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Jay - I agree that pericarditis should be the primary consideration.
However, I wonder how you can exclude rare possibilities causing cardiac
ischemia without further diagnostic studies - if the ECG very strongly
suggests an inferior AMI. You state that the ECG changes affect the
anterior, inferior and lateral wall - does that imply that the pathology
affects those 3 areas of the LV wall? Could the ST depressions in the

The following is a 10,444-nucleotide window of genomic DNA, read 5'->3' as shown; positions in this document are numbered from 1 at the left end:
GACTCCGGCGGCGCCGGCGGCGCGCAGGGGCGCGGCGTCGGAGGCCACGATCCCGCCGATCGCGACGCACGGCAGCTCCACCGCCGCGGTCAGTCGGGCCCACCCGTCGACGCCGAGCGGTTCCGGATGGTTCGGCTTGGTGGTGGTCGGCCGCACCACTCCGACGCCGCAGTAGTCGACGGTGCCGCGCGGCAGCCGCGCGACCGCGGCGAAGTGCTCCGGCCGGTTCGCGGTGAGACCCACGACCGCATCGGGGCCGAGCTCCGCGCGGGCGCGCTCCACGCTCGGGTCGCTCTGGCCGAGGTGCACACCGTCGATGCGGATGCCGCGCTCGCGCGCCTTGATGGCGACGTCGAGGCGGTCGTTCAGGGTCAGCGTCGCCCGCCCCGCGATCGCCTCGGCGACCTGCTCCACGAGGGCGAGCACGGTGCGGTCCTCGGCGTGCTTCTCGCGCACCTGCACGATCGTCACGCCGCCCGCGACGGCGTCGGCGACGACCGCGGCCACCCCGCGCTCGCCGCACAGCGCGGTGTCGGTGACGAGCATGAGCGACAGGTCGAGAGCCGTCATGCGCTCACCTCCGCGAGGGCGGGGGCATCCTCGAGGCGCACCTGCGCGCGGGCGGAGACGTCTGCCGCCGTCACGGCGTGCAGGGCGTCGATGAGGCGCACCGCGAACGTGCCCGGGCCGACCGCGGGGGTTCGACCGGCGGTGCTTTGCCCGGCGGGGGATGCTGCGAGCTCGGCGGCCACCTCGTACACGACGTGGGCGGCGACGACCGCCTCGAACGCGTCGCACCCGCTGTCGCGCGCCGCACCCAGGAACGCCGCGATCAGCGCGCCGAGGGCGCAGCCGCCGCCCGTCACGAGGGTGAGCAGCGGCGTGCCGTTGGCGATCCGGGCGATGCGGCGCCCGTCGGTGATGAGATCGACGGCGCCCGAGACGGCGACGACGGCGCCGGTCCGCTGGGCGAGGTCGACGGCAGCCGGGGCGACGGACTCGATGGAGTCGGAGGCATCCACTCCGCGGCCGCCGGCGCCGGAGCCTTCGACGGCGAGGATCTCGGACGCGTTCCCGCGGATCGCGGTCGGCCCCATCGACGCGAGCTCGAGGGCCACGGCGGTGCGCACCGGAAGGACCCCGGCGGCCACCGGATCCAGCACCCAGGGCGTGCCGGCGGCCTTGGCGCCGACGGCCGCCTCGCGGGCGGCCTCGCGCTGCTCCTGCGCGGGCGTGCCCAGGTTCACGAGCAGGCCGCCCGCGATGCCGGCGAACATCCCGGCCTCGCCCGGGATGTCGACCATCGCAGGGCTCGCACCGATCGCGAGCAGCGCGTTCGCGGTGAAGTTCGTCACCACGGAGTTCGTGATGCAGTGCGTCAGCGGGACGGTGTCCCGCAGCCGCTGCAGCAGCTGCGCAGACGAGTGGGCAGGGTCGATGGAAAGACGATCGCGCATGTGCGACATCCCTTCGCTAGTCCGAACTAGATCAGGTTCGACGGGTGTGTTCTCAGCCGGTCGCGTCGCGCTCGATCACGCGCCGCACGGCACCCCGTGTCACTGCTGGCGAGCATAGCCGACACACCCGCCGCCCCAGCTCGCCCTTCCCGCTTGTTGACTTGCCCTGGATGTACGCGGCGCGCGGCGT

anteroseptal and lateral leads not simply be due to reciprocal changes
(due to the fact that those leads face the endocardial surface of the
inferior wall)? How accurate is echocardiography in excluding
pericarditis if there is no pericardial effusion? Also, does the dilated
cardiomyopathy associated with Duchenne's muscular dystrophy actually
cause a ventricular aneurysm involving the inferior wall (thereby
causing ST segment elevations in the inferior leads)? Are there cases
described in the medical literature that demonstrate that particular
complication and those specific ECG features?

Jeff.

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